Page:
Grouse also create temporary overnight shelters by flying full-speed into the depth of snow drifts, creating a mini-impact crater, and then snuggling deeper to spend the night under an insulating blanket of snow crystals and trapped air. This works wonderfully except in the rare occasions of overnight ice storms that freeze before the grouse emerge in the morning.

White-tailed deer also remain active in our forests. In winter they grow insulating fur. Heat crosses spaces of still air very slowly and the hairs in their coat trap air spaces among them. But deer go further than this. They grow coarse, thick, hollow, dark guard hairs (approximately 2,500 per square inch of skin) over a softer, finer, twisting, woolly underfur (approximately 12,500 hairs per square inch).

Guard hairs absorb solar energy and create still-air spaces, helping with heat retention. The underfur provides even more insulation. Half the length of guard hairs, underfur is five times as dense. For comparison, sheep underfur is only four times as dense. The underfur traps layers of air, with warmer layers closer to the skin.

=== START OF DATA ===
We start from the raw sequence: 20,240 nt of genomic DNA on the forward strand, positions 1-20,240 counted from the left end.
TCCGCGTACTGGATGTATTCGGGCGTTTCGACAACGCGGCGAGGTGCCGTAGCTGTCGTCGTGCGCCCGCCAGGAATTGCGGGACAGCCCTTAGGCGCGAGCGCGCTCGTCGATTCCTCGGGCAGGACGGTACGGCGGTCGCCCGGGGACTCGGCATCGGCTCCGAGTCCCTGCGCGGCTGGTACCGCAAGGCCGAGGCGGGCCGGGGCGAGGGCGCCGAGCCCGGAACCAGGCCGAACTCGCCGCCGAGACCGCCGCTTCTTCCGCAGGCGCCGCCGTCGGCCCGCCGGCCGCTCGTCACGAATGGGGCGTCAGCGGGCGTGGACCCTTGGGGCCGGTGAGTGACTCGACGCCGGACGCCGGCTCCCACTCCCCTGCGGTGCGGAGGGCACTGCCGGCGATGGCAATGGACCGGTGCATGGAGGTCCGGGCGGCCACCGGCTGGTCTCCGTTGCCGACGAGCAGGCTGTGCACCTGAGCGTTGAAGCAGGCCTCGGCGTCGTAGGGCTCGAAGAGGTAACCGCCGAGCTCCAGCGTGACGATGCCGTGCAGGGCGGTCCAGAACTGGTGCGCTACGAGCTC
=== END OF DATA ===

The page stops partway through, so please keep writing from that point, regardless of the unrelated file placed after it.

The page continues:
Deer can further increase the insulating function of their fur by raising their hair. Each hair follicle is connected to a tiny bundle of skin muscles called arrector pili. In response to cold, these muscles contract causing the hair to stand on end — just like our “goose bumps.” This results in a thicker layer of insulation and more still air spaces. In effect, deer grow their own adjustable insulating blankets anew each autumn. These blankets are so effective that falling snow can accumulate on a deer’s back.

Black-capped chickadees, those tiny bundles of feathers, are active here all winter. They depend on their high metabolism rate to maintain body temperature (over 107 degrees), their body processes fueled by food. They spend as few as four hours each day locating and eating fat- and protein-rich insect larvae and eggs, plus some seeds when available, during the winter.